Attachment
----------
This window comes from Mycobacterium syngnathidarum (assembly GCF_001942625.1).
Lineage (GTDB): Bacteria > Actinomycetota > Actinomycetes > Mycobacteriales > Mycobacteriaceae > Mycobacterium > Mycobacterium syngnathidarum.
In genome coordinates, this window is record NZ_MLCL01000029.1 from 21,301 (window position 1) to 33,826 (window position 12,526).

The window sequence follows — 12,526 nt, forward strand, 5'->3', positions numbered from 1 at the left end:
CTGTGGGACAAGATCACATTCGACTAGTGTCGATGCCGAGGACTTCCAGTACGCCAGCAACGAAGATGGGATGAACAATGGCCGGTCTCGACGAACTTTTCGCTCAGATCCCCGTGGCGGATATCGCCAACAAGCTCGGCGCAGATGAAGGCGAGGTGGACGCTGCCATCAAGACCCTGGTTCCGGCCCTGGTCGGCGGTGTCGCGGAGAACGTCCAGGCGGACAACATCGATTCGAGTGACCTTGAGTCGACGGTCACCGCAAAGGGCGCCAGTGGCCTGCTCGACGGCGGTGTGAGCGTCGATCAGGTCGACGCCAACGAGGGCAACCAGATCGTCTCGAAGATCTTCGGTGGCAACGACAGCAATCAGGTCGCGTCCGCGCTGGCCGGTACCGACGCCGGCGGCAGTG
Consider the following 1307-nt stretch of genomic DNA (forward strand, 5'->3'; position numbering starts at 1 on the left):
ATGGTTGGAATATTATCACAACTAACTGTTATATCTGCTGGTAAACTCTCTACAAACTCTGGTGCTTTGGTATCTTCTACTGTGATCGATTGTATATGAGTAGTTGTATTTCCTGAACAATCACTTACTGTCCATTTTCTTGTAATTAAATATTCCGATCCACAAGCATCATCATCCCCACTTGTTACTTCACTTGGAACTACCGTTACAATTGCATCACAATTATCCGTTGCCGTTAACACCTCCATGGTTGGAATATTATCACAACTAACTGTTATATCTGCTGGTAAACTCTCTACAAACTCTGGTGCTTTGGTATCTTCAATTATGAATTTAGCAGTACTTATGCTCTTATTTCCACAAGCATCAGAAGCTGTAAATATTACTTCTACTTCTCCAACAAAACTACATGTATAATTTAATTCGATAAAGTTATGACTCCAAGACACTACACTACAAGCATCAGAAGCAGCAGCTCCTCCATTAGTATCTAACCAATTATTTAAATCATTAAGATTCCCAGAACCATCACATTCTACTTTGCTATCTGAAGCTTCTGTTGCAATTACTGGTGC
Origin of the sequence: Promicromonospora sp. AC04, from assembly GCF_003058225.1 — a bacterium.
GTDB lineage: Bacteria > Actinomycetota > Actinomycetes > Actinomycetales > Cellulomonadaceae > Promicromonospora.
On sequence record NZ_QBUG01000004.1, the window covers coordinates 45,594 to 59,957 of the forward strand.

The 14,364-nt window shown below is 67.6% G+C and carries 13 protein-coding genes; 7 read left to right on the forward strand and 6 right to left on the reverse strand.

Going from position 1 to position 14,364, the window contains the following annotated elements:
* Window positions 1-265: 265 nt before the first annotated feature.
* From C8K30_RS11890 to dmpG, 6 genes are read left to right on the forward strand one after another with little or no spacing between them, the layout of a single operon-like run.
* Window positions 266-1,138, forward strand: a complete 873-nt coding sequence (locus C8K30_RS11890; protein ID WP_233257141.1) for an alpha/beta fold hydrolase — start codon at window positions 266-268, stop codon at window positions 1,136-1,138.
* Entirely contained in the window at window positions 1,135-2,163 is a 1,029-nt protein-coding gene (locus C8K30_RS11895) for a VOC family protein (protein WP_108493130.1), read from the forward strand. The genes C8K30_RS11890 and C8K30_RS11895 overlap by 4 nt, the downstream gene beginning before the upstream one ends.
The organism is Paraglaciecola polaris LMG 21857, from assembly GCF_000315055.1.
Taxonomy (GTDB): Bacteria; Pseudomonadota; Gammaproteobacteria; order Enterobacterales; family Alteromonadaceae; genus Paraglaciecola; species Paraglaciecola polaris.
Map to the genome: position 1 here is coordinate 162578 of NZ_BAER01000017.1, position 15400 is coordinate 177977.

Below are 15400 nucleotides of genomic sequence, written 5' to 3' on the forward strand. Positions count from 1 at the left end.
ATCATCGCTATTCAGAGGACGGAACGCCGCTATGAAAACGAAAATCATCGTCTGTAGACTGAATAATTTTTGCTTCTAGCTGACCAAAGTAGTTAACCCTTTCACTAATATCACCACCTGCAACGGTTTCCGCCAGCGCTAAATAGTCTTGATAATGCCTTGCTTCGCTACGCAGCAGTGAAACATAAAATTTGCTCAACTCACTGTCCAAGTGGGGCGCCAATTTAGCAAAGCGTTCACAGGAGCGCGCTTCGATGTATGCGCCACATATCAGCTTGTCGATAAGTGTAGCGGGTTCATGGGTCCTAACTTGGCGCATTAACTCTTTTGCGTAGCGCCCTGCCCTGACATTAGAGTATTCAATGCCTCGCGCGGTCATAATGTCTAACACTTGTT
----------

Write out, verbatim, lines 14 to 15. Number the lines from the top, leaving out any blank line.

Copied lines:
* From C8K30_RS11890 to dmpG, 6 genes are read left to right on the forward strand one after another with little or no spacing between them, the layout of a single operon-like run.
* Window positions 266-1,138, forward strand: a complete 873-nt coding sequence (locus C8K30_RS11890; protein ID WP_233257141.1) for an alpha/beta fold hydrolase — start codon at window positions 266-268, stop codon at window positions 1,136-1,138.